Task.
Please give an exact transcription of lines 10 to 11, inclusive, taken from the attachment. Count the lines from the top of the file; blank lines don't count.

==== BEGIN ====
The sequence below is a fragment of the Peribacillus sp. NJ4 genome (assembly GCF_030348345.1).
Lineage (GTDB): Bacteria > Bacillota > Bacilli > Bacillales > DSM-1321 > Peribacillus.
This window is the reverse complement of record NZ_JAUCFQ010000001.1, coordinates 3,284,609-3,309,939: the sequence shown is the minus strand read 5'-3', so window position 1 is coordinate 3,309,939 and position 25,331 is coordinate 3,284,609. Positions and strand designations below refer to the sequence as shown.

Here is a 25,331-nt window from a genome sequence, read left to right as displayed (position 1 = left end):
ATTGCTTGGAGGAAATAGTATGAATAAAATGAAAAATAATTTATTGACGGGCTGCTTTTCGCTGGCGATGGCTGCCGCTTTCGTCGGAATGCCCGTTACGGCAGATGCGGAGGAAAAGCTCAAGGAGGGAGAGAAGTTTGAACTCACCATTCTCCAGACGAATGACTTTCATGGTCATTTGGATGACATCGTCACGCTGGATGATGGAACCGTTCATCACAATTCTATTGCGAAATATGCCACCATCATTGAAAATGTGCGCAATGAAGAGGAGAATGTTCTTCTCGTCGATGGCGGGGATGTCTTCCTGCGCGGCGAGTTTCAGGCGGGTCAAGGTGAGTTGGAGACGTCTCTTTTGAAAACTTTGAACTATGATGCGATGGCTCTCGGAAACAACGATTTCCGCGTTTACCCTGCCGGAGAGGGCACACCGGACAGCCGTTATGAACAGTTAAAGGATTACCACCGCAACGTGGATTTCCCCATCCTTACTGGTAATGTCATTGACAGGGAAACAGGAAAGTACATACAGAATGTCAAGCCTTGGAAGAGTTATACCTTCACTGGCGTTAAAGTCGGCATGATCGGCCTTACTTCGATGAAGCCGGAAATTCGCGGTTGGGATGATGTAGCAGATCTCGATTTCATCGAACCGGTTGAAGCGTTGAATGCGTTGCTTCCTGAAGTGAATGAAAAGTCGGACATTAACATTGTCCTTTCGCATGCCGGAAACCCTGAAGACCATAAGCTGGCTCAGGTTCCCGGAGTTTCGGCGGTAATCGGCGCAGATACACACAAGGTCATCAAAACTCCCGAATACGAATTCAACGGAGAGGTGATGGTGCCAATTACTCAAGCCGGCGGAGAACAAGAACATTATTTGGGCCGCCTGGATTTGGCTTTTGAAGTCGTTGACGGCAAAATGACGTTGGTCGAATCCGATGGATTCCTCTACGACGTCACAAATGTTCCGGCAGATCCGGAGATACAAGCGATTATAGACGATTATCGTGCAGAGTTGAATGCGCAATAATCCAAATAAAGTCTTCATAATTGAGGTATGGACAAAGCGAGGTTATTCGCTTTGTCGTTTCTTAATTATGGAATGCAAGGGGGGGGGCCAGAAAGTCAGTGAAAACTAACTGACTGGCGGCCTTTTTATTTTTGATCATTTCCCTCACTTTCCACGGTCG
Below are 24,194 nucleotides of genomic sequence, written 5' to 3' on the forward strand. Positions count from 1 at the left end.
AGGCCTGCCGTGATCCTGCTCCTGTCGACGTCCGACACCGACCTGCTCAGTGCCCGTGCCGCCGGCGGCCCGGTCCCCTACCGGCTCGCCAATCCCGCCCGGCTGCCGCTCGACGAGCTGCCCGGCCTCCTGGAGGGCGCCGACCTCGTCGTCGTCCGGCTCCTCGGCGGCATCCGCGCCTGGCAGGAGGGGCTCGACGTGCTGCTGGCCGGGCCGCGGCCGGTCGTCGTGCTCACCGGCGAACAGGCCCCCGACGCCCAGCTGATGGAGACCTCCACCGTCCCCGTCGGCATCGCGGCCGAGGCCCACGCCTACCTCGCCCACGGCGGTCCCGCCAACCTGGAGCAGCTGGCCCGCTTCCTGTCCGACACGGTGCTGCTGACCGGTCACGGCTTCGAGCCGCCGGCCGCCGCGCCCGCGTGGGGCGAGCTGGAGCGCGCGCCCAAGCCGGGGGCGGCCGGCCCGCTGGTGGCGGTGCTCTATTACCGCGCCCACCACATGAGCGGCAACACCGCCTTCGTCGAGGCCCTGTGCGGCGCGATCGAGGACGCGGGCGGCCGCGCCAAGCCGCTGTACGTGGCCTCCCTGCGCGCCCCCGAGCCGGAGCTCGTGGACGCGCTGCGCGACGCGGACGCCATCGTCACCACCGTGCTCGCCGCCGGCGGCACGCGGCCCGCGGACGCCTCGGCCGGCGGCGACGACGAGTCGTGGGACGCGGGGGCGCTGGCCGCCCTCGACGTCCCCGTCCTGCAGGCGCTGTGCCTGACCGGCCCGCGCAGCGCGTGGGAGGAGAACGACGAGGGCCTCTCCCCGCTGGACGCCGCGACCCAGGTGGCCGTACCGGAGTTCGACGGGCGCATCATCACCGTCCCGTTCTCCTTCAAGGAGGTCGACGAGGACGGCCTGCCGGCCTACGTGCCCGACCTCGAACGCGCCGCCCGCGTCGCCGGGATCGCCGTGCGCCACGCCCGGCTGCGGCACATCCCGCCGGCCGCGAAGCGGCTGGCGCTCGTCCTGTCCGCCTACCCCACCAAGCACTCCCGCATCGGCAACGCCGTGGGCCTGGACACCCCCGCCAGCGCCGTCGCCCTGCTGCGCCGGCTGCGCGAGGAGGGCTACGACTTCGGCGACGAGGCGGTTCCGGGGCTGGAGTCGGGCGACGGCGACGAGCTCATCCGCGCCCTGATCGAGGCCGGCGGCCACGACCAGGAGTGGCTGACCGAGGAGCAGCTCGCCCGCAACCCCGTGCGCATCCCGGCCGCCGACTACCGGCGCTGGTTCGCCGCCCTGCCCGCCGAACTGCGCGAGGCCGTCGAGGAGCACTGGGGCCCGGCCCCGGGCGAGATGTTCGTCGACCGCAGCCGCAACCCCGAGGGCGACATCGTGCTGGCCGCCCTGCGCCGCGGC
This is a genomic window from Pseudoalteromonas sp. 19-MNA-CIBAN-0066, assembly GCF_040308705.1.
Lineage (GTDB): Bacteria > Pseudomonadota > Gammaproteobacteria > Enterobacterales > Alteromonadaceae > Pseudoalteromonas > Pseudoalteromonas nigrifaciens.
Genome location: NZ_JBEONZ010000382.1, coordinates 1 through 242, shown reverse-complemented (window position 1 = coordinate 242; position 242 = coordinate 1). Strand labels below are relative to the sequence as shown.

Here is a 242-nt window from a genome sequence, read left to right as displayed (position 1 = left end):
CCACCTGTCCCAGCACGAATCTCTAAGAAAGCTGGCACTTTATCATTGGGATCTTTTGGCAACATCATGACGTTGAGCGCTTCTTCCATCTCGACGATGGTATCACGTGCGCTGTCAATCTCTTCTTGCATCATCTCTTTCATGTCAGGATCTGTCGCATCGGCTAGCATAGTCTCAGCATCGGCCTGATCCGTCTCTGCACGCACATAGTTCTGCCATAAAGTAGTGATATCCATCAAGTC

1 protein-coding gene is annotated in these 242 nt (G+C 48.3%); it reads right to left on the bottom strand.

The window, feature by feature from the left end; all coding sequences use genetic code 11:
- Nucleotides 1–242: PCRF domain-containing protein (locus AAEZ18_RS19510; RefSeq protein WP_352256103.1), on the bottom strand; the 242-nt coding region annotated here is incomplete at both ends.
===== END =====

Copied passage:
Genome location: NZ_JBEONZ010000382.1, coordinates 1 through 242, shown reverse-complemented (window position 1 = coordinate 242; position 242 = coordinate 1). Strand labels below are relative to the sequence as shown.

Here is a 242-nt window from a genome sequence, read left to right as displayed (position 1 = left end):